Tuesday, May 23, 2006

Iran And The Badges: They Aren't Just For Jews

Atlas has a very important post up this morning on the subject of Iran and the dhimmi badges:

Andrew Bostom hits the nail right on the head in today's American Spectator. The badge is not a Jewish thing. It applies to all non muslims and Jewish lay leaders (with whom I find myself increasingly at odds with, since they are so leftarded.) They are wildly mistaken. This is not the Yellow Star of David of Nazi Germany -- it's not just Jews, it's all non Muslims;

“a political order from Islam and must be adhered to by the followers of Islam, and the goal [was] to promote general hatred toward those who are outside Muslim circles.”

This “hatred” was to assure that Muslims would not succumb to corrupt, i.e., non-Islamic, thoughts.

The dehumanizing practical impact of najis regulations were again observable at points of contact between Muslims and non-Muslims—wherever non-Muslims owned or operated businesses or manufacturing facilities whose personnel or products might “pollute” Muslims (see here, p. 137). For example (see this), shops that sold sandwiches or bakery goods (foodstuffs associated with minorities) were forced to display signs stating “especially for minorities.”
Invoking the Nazis?

Many people have reacted to these reports with a comparison to Nazi requirements of Jews to wear a yellow Star of David on their clothing. Major Jewish organizations, including both The Simon Wiesenthal Center (in an almost apoplectic statement by Rabbi Marvin Hier,

“This is reminiscent of the Holocaust…Iran is moving closer and closer to the ideology of the Nazis.”

and The American Jewish Committee,

“…the story, with its chilling echoes of the Shoah, is another heinous example of the Iranian regime’s contempt for human rights” have followed this rhetorical path.

I sent my original background essay on this sad state of affairs to ranking officials in the Wiesenthal Center, and the American Jewish Committee (AJC). Their responses were neither edifying nor reassuring. The Wiesenthal Center official acknowledged that my essay raised an “historical and Islamic context” which “factored in”, but was (apparently) trumped by this non-sequitur observation, i.e., the “…proliferation of Iranian websites and blogs that are appearing in the last two months that specifically embrace and promote Nazism”. The official from the AJC rebuked me for even discussing “…legislation that to the best of our knowledge at this time does not exist.”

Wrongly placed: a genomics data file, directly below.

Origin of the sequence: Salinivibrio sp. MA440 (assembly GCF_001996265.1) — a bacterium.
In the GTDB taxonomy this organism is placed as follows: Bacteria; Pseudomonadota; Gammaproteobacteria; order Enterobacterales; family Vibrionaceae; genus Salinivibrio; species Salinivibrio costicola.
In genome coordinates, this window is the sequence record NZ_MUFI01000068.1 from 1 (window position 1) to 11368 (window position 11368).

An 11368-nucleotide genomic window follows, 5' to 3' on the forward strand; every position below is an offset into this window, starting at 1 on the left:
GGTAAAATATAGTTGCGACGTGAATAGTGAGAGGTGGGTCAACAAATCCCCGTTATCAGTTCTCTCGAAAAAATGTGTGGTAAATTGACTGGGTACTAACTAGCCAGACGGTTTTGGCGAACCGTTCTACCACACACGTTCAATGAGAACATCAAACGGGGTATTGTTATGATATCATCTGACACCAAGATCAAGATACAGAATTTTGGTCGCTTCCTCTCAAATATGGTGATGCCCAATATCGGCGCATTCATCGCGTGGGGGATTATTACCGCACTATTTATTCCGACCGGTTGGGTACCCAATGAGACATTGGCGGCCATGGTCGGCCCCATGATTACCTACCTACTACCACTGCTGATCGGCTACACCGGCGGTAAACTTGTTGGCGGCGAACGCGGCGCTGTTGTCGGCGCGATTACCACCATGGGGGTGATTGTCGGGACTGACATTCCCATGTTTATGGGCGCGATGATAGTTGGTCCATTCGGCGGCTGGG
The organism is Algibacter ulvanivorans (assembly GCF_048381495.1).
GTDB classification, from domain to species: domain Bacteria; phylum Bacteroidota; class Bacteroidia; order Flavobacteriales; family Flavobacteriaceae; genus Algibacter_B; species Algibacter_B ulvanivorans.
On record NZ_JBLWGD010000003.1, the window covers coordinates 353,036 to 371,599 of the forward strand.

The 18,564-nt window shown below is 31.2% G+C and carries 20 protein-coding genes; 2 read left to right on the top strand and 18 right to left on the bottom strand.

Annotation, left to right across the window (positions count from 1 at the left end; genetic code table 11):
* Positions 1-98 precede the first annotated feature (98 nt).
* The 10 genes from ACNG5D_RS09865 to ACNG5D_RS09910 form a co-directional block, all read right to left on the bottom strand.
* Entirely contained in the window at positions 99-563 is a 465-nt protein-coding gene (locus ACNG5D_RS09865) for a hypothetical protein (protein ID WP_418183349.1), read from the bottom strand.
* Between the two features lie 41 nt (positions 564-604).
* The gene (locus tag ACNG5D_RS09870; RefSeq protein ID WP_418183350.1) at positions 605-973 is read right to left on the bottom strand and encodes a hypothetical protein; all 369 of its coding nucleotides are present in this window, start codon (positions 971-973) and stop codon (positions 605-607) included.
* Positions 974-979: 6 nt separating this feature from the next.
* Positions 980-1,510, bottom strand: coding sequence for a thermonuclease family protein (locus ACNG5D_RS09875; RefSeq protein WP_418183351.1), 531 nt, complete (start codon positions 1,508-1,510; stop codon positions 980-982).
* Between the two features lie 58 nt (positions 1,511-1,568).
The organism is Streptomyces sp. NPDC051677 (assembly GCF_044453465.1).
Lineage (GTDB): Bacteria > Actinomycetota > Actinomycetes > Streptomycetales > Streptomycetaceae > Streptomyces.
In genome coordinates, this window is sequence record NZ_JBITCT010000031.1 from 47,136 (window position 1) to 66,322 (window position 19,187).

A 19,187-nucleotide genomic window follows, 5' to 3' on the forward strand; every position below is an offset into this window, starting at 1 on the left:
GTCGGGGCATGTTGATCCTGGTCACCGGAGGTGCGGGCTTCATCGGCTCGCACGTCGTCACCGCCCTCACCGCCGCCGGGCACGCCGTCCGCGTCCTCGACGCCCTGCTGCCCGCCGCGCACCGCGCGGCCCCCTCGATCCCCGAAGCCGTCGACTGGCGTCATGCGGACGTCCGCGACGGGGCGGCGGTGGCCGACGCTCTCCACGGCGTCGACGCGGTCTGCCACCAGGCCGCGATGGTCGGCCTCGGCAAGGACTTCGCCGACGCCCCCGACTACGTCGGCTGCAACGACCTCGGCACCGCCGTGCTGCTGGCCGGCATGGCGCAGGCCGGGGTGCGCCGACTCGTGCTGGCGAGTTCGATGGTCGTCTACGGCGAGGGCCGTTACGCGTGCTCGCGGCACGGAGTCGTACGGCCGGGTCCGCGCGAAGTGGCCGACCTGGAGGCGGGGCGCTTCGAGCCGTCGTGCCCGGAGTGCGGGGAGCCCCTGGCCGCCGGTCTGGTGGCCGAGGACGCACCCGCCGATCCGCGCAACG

In response I posed the following five questions to the AJC official (and they certainly apply to the Wiesenthal Center as well), which remain unanswered:

• Why doesn’t the American Jewish Committee (AJC) discuss…what najis is, how najis (practices) have been restored under Khomeini (and continued under his successors), and thus why the initial report of “badging” was plausible?

• Why didn’t the AJC include this clear statement from Prof. Laurence Loeb’s study of the Jews of Iran (Loeb lived there to do his anthropological field work) published in 1977, as appropriate background?

[the] badge of shame [as] an identifying symbol which marked someone as a najis Jew and thus to be avoided. From the reign of Abbas I [1587-1629] until the 1920s, all Jews were required to display the badge

• What does any of this have to do with “Nazism”?

• Why can’t AJC and the other major Jewish organizations speak honestly based upon the real (and sadly living) history of such sanctioned Islamic doctrines—najis, the dhimmi condition, discriminatory badging, etc.—and their implementation for centuries (in Iran)?

• What is to be gained by such denial and obfuscation other than further isolating us (i.e., Jews—I was writing as a Jew, albeit a “lapsed” Jew) as a tiny minority from the rest of the victims of jihad hatred (in this case the Christians and Zoroastrians also targeted by the putative dress regulations)?

While memories of the Holocaust are fresher and more widely held than memories of traditional Islamic oppression of Jews, such comparisons should be avoided. To invoke the Holocaust blinds us to the far longer and much more deeply-rooted traditions in the Islamic world which predate the rise of Nazism by well over a millennium.

In our struggle to defend our civilization and our freedoms, we must understand our enemy. Those who insist that anti-Semitism be seen exclusively through the lens of Nazism and the Holocaust divert our attention and hobble our understanding of the forces against which we defend ourselves.

It is my fervent hope that I receive serious, informed responses to the five queries posed to the AJC so as not to squander this “teachable moment.”

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